US official labels Ebola outbreak genuine health emergency

Ebola Volunteers
File photo of health workers

The U.S. Secretary of Health and Human Services, Alex Azar, has labelled the on-going Ebola outbreak in the Democratic Republic of Congo (DRC) as a genuine health emergency which needs to be urgently contained.

Mr Azar, in a teleconference with journalists on Monday, said the situation in the eastern DRC has significant humanitarian and development relief challenges for the country and neighbouring regions.

Mr Azar had visited Kinshasa and toured an Ebola treatment centre in Butembo with a team that included Center for Disease Control and Prevention (CDC) Director Robert Redfield, and National Institute of Allergy and Infectious Diseases (NIAID) Director Anthony Fauci.

The officials were accompanied by World Health Organisation (WHO) Director-General Tedros Adhanom Gebreyesus, and United Nations (UN) Emergency Ebola Response Coordinator David Gressly.

Since the outbreak began last August, the US government is the biggest funder of the Ebola response, having provided $158 million in aid and $238 million in technical assistance and support for vaccine and therapeutics.

The delegation came to “assess the situation on ground,” the Department of Health and Human Services in Washington, D.C., said in a statement.

NIAID has helped pay for the purchase and distribution of an experimental Ebola vaccine, which now has been given to 220,000 people in the DRC.

Ebola outbreak

DRC has been battling one of its largest Ebola outbreaks as more than 2,000 people have died and more than 3,000 infected.

Ebola is a communicable disease. It can be spread through human to human contact, through travels, migrations and the movement of animals.

Since the outbreak began in the DRC last August, it has continued to spread, infecting over 3,000 persons of which more than half died.

Efforts to reduce the spread of the disease and free the DRC from the scourge of the Ebola epidemic are largely slowed down by activities of armed groups in the hardest-hit towns.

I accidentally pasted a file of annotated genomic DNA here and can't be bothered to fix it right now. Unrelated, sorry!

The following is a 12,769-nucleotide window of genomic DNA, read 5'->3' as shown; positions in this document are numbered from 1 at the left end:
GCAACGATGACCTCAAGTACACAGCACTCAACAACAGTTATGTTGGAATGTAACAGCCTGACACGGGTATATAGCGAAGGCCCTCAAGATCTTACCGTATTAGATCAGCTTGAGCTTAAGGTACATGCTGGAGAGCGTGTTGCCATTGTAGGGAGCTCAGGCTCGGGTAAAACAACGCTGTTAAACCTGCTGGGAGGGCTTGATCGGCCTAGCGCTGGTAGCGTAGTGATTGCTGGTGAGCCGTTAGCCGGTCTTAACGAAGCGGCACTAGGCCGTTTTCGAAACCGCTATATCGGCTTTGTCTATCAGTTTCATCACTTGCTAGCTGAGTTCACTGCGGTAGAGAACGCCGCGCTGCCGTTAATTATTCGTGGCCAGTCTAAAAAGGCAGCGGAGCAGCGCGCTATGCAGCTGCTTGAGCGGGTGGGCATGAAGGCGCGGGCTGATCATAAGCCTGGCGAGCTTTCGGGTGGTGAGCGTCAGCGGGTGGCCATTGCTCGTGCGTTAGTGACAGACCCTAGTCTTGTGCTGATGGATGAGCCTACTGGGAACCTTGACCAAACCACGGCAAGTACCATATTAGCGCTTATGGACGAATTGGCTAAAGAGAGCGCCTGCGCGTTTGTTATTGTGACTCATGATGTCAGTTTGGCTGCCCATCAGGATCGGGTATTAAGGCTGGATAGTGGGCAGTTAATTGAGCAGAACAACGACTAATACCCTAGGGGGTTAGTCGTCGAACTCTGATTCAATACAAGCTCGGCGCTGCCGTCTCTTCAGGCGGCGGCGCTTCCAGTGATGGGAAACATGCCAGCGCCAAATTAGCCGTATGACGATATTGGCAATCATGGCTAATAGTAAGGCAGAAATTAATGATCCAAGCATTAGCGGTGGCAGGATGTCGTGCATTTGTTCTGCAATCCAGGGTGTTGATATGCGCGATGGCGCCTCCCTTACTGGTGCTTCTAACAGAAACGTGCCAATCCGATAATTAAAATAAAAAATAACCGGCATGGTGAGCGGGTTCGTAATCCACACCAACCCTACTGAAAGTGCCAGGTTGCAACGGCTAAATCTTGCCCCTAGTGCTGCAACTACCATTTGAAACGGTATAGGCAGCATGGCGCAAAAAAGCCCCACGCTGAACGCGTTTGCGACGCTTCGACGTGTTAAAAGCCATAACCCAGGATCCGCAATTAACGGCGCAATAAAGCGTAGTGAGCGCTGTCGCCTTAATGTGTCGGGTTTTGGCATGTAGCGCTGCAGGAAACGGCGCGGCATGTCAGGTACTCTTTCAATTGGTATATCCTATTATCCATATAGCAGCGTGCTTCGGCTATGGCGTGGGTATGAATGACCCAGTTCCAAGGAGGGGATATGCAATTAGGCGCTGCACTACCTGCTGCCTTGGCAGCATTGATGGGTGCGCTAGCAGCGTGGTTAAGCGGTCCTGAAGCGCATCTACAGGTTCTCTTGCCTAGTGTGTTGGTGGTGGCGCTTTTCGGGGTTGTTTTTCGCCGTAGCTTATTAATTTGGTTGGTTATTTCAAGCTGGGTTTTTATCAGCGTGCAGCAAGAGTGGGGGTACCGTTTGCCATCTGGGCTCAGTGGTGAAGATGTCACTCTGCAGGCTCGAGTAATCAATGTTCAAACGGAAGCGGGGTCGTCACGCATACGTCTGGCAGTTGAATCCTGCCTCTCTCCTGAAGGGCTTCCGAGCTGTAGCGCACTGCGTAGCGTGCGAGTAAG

However, science has been able to invent two new medications which are potent enough to cure the disease. Also, a vaccine company, Merek, has been working tirelessly to invent a vaccine for the prevention of the disease.

Donor assistance

Mr Azar said efforts need to be intensified in containing the epidemic in DRC so that it will not become an international epidemic.

“The first thing and most important thing we can do to stop its spread into other countries. We must recognise that the threat of spread into other neighbouring countries is very real with hundreds of thousands of people crossing very porous borders, this is a very real threat,” he said.

Mr Azar also tasked neighbouring countries such as Uganda and Rwanda to increase their surveillance and preparedness activities.

He said this includes screening at the borders, being ready to diagnose case with laboratory diagnostic test and having isolation facilities ready.

“It is having Ebola treatment centres ready. It is having emergency operation centres to coordinate response. It is having developed frameworks for how you integrate all partners WHO, NGOs, the United States’ CDC together to respond to that first case. The contact tracing, vaccination and application of the experimental therapeutics,” he said.

Mr Azar also pleaded with people to always present illness to healthcare centres early as this will help with quick detection of the diseases.

Funding challenge

Despite the huge work and money spent in combating the disease in DRC, international donors said more funds are still needed to stop the spread of the disease.

Prior to this visit, the secretary-general of the United Nations, Antonio Guterres, had visited DRC to meet with President Tshisekedi as well as visit the Ebola treatment centres.

Mr Guterres during his visit had called for the support of more donors to assist in the fight against the disease.

He said there was an “extremely serious” problem with funds as donor only provided 15 per cent of $278 million that is being pledged to fund the response through the end of the year.

“When there is no cash, even if there are promises, the Ebola response stops,” he said.

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